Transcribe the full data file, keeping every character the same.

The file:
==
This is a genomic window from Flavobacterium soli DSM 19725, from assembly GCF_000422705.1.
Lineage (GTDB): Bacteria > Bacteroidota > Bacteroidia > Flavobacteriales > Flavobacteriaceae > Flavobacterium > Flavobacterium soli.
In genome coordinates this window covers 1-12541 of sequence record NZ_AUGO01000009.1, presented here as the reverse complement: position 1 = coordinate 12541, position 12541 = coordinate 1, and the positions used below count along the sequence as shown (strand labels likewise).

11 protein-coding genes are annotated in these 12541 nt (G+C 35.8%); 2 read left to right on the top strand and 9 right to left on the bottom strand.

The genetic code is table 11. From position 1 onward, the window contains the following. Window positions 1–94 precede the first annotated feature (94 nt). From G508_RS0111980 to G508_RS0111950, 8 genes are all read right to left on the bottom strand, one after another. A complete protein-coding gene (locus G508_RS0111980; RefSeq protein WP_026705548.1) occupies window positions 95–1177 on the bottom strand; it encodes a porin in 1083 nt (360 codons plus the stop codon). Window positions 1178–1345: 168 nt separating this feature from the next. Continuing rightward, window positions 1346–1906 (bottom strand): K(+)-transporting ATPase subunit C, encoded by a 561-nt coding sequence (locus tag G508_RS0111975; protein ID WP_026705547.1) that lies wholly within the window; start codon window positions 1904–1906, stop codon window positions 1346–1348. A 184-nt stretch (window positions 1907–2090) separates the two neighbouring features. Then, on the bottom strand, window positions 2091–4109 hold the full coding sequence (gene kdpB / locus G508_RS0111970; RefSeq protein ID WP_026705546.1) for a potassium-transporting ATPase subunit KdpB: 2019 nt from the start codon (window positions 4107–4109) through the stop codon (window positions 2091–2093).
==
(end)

This is a genomic window from Flavobacterium soli DSM 19725, from assembly GCF_000422705.1.
Lineage (GTDB): Bacteria > Bacteroidota > Bacteroidia > Flavobacteriales > Flavobacteriaceae > Flavobacterium > Flavobacterium soli.
In genome coordinates this window covers 1-12541 of sequence record NZ_AUGO01000009.1, presented here as the reverse complement: position 1 = coordinate 12541, position 12541 = coordinate 1, and the positions used below count along the sequence as shown (strand labels likewise).

11 protein-coding genes are annotated in these 12541 nt (G+C 35.8%); 2 read left to right on the top strand and 9 right to left on the bottom strand.

The genetic code is table 11. From position 1 onward, the window contains the following. Window positions 1–94 precede the first annotated feature (94 nt). From G508_RS0111980 to G508_RS0111950, 8 genes are all read right to left on the bottom strand, one after another. A complete protein-coding gene (locus G508_RS0111980; RefSeq protein WP_026705548.1) occupies window positions 95–1177 on the bottom strand; it encodes a porin in 1083 nt (360 codons plus the stop codon). Window positions 1178–1345: 168 nt separating this feature from the next. Continuing rightward, window positions 1346–1906 (bottom strand): K(+)-transporting ATPase subunit C, encoded by a 561-nt coding sequence (locus tag G508_RS0111975; protein ID WP_026705547.1) that lies wholly within the window; start codon window positions 1904–1906, stop codon window positions 1346–1348. A 184-nt stretch (window positions 1907–2090) separates the two neighbouring features. Then, on the bottom strand, window positions 2091–4109 hold the full coding sequence (gene kdpB / locus G508_RS0111970; RefSeq protein ID WP_026705546.1) for a potassium-transporting ATPase subunit KdpB: 2019 nt from the start codon (window positions 4107–4109) through the stop codon (window positions 2091–2093).